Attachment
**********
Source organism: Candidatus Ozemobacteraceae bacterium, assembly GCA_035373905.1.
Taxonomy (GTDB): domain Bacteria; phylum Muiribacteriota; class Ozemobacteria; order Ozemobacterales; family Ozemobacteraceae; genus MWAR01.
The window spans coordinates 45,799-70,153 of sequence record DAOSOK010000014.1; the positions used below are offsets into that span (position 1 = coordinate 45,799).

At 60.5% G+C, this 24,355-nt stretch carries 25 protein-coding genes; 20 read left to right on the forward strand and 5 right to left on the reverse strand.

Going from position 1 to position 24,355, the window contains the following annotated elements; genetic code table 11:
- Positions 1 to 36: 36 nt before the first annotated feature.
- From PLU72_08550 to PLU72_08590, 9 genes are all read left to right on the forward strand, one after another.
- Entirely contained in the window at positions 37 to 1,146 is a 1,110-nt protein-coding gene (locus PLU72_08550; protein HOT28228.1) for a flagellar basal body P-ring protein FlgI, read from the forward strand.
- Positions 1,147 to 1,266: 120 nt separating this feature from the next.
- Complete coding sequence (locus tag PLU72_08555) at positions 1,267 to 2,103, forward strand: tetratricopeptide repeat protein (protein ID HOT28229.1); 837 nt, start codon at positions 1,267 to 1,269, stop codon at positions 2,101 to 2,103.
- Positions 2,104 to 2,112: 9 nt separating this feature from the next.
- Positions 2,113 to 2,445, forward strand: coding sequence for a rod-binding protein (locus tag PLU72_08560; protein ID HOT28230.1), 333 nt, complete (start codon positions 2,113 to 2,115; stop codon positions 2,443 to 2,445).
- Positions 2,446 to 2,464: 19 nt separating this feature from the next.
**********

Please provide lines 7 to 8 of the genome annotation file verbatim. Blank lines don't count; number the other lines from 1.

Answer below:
- From PLU72_08550 to PLU72_08590, 9 genes are all read left to right on the forward strand, one after another.
- Entirely contained in the window at positions 37 to 1,146 is a 1,110-nt protein-coding gene (locus PLU72_08550; protein HOT28228.1) for a flagellar basal body P-ring protein FlgI, read from the forward strand.